January 20, 2015 / 2:51 AM / 5 years ago

Fidelity, other major fund managers to launch stocks dark pool

Jan 19 (Reuters) - Fidelity Investments and eight other big money managers have formed a consortium to launch a so-called dark pool, an anonymous venue for equities trades, according to a source familiar with the matter.

The new effort, initially spearheaded by Fidelity, aims to create a private trading venue for the benefit of mutual fund shareholders, to be run at little to no profit. Every member is expected to have a seat on the board of directors, the source said.

The project could launch within days, with trading to start later in 2015, the source said. The Wall Street Journal and Financial Times reported the new project earlier on Monday.

Among other money managers participating in the venture are BlackRock Inc., Bank of New York Mellon Corp., J.P. Morgan Chase & Co. and T. Rowe Price Group Inc.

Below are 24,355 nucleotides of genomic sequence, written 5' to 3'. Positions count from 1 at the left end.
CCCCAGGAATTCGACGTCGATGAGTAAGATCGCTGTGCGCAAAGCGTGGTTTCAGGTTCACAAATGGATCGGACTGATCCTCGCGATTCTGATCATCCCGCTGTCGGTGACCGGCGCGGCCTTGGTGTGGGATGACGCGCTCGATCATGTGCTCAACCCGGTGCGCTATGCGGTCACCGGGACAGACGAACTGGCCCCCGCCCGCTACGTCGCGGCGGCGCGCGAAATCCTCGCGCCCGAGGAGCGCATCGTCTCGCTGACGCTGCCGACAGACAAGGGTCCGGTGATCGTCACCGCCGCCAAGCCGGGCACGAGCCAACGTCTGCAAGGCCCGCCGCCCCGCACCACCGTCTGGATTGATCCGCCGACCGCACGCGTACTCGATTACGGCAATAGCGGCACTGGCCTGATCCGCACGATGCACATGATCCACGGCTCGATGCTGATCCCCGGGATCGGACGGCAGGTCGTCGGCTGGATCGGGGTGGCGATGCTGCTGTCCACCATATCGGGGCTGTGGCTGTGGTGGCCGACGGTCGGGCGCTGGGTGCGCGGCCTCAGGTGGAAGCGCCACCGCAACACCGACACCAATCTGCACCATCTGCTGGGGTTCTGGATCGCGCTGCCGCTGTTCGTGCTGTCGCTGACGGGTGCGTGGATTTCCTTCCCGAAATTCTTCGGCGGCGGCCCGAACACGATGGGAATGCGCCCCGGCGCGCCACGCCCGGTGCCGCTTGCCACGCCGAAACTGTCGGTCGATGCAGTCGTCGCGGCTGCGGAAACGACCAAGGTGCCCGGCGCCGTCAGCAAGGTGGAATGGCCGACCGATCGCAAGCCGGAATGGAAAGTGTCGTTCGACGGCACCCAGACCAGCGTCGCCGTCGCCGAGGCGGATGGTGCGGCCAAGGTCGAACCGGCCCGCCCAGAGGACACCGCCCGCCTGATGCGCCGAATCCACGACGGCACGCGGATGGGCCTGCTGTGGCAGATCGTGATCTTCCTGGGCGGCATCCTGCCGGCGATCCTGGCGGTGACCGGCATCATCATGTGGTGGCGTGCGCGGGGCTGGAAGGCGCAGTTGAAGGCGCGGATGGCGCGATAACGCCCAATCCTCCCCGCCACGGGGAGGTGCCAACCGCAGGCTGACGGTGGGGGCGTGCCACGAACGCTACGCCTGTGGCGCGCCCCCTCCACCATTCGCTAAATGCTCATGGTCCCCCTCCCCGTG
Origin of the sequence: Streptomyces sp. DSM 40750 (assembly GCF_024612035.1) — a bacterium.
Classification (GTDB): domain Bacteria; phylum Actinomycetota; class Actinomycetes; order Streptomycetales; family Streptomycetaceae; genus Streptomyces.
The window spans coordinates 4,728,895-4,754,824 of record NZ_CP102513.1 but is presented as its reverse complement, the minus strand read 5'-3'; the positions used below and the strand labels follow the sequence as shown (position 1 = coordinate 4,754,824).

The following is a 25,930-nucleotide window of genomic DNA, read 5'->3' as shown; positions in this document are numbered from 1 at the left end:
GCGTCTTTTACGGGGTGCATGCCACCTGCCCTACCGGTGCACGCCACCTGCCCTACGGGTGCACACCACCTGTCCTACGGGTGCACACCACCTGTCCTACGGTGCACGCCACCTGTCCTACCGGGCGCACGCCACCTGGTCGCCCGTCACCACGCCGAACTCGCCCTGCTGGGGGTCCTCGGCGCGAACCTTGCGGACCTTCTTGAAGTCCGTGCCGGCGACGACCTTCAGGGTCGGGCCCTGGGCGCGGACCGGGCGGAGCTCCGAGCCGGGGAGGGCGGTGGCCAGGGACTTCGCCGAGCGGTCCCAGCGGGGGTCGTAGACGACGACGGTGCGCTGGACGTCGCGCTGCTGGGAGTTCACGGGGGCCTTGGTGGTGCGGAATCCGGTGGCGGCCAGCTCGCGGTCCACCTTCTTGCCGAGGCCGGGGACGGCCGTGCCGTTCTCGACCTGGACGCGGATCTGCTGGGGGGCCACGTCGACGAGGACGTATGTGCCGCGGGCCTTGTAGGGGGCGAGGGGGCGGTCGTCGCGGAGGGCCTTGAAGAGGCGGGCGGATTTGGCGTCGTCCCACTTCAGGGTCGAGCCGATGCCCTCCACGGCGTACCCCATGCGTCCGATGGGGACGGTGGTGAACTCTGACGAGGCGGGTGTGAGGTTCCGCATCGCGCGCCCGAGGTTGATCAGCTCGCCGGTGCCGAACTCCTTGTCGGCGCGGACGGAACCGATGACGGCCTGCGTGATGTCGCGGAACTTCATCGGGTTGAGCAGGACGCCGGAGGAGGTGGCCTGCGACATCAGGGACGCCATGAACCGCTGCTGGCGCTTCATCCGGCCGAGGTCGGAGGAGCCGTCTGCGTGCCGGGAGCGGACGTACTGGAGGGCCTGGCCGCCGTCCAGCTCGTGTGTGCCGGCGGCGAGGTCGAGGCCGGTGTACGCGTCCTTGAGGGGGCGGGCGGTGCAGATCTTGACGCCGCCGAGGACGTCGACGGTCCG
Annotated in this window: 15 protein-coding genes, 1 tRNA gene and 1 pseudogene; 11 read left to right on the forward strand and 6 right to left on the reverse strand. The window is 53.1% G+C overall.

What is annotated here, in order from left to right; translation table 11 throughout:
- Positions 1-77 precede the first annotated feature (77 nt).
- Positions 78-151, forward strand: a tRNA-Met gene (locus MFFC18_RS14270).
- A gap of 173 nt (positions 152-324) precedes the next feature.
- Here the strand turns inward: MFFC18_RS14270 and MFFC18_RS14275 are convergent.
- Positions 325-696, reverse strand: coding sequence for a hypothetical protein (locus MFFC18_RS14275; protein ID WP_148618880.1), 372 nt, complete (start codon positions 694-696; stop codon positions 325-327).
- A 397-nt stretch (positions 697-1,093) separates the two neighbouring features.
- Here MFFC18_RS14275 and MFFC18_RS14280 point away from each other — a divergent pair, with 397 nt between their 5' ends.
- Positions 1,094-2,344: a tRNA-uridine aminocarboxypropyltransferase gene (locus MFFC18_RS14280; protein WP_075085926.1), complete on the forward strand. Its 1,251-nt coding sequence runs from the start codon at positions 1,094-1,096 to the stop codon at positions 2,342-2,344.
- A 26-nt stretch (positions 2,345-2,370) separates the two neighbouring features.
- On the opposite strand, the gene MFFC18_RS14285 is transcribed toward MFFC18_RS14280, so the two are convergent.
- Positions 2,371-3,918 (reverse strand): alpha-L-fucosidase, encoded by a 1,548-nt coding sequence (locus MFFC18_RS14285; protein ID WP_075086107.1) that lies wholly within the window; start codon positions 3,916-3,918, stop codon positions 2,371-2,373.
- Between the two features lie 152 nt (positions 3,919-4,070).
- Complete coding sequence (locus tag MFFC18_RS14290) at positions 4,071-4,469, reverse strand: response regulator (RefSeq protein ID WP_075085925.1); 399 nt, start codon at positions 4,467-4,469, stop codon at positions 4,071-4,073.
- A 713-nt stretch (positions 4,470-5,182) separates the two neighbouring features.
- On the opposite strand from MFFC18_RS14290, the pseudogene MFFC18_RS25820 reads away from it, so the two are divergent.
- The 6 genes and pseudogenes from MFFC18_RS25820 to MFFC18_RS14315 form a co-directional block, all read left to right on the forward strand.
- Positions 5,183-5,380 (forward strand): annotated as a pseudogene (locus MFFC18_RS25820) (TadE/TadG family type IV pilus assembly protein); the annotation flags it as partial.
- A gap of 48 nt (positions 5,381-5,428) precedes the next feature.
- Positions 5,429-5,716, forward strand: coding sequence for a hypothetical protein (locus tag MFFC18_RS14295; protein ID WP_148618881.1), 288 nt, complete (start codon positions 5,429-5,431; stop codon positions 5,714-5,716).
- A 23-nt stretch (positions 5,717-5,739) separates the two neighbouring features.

Dark pools are facing rising costs amid increased regulatory scrutiny because of concerns that they are too opaque.

In June, the New York attorney general sued Barclays, accusing the bank of misleading clients in its dark pool. That same month, dark pool operator Liquidnet agreed to pay the Securities and Exchange Commission $2 million to settle charges that it improperly used its subscribers’ confidential trading information to market its services. And in July, Goldman Sachs agreed to pay an $800,000 fine over pricing violations in its dark pool.

Nonetheless, at least two U.S. exchanges have also been in talks with big banks about possibly taking over the operation of the banks’ dark pools.

Both BATS Global Markets and Nasdaq OMX Group NDAQ.O recently said they have held talks with banks on outsourcing some or all of their dark pool operations.

“It does appear as though there are additional regulatory costs and obligations coming for dark pools and some dark pool operators may find that it’s just not worth it,” Joseph Ratterman, chief executive of BATS Global Markets, said in a recent interview. (Reporting by Hilary Russ in New York; Editing by Diane Craft)

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